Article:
The doors to the BNZ Tower and Centrecourt building are controlled by two separate computer systems which means those entering need either a personalised data entry key or swipe card. Oddly, the computer records from the night Kayo was murdered were missing, and to this day have never been located.
If Bruce's theories are correct, the killer is someone who would have had easy after-hours access to the BNZ Tower and Centrecourt and knowledge of the alarm system and stairwell leading to the cupboard where Matsuzawa was found. They also would have had a key to gain access to the cupboard or at the very least carried with them a screwdriver to force the lock.
But more significantly, that person would have had had access to the BNZ cardex printouts and knowledge of how to delete files from the computer which held the data entry key information in the Centrecourt building.
One suspect at the time had been a mystery Russian man in his 50s who was staying at the backpackers hostel and had earned the name "KGB" because of his prying ways. He left for Australia a few days after Matsuzawa's body was found and further eluded police by heading to Europe.
However, he doesn't fit the profile Bruce has compiled of the killer, and is believed to have since been eliminated as a suspect.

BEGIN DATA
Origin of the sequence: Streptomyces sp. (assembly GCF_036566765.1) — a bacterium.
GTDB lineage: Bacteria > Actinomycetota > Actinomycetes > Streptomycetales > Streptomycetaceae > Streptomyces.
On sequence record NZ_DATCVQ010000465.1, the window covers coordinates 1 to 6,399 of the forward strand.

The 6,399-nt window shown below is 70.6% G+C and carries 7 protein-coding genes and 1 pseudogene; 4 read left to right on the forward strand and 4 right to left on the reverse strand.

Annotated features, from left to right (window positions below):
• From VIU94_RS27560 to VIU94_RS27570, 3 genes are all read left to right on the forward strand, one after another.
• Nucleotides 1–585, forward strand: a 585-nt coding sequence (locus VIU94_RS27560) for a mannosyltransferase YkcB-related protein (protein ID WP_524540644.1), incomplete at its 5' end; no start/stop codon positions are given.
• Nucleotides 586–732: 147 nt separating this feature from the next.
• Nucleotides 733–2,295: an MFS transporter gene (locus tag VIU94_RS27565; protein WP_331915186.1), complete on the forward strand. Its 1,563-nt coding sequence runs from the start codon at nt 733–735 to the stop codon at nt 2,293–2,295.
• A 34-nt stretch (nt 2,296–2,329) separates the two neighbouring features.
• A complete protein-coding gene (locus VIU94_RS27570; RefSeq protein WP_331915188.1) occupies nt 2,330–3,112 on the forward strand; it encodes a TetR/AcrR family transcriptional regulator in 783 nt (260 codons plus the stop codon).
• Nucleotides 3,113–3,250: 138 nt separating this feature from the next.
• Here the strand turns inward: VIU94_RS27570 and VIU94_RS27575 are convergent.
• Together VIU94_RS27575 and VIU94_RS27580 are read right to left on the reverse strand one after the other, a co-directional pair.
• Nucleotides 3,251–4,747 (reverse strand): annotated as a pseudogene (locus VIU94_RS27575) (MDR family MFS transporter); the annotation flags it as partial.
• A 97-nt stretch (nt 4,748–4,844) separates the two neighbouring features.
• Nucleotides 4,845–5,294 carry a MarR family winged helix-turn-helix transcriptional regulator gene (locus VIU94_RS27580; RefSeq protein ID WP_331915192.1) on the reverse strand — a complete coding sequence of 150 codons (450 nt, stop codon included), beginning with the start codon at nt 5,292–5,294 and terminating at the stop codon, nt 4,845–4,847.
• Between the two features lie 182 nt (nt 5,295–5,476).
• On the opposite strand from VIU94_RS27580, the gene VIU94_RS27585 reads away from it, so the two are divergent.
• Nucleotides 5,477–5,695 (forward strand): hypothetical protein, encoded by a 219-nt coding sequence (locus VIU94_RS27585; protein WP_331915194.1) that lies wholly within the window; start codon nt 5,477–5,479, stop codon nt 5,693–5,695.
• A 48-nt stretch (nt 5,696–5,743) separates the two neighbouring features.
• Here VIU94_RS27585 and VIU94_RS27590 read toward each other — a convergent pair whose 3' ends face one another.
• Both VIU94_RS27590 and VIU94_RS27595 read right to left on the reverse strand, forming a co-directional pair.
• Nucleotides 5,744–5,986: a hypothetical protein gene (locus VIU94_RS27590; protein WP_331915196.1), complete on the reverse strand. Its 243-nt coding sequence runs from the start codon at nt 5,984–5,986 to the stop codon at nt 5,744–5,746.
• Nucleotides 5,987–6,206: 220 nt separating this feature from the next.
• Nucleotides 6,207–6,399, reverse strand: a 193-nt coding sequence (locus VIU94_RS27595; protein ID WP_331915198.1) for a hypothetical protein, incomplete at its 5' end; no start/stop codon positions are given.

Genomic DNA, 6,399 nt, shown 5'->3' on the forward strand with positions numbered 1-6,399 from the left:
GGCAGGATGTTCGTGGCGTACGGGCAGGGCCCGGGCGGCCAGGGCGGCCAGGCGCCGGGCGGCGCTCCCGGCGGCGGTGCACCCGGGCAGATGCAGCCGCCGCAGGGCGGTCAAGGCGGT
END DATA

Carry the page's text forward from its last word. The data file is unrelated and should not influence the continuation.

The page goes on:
Based on Bruce's claims, the evidence tends to point to someone working for the firm providing security for the BNZ Tower and Centrecourt building. When asked to comment about the possibility someone from the security firm was responsible, Bruce said "next question", while Scott said security firm staff from the outset co-operated with the homicide investigation.
Bruce said one thing was certain: The killer was "a calculating meticulous sort of person".
He had to be "forensically aware" given how well he'd covered his tracks and was probably familiar with police procedures either because he had had a run-in with the law or because his job involved "crime detection".
The killer would also have had intimate knowledge of the rambling rabbit warren of a building given where Matsuzawa was found.
Bruce has two theories about how Matsuzawa came into contact with her killer, someone he thought may have gained her trust before murdering her.
She could have met him when she was heading back to the Fort St hostel on September 11 or sometime during the day when she was outside the Centrecourt building or BNZ Tower.
Asked whether police were now restricting their inquiries to "a handful of people", Scott said, "There have been several people of interest in the inquiry, but there has never been enough evidence to charge anyone with Kayo's murder.
"There are aspects of the homicide investigation that we prefer to keep confidential in order to maintain its integrity and that of any subsequent prosecution that might develop."
Scott also defended the work of the inquiry team, saying homicide investigations could be very complex and complicated.
Operation Net had been both those, and police were satisfied the initial phases of the operation were handled "robustly and according to accepted best practise procedures".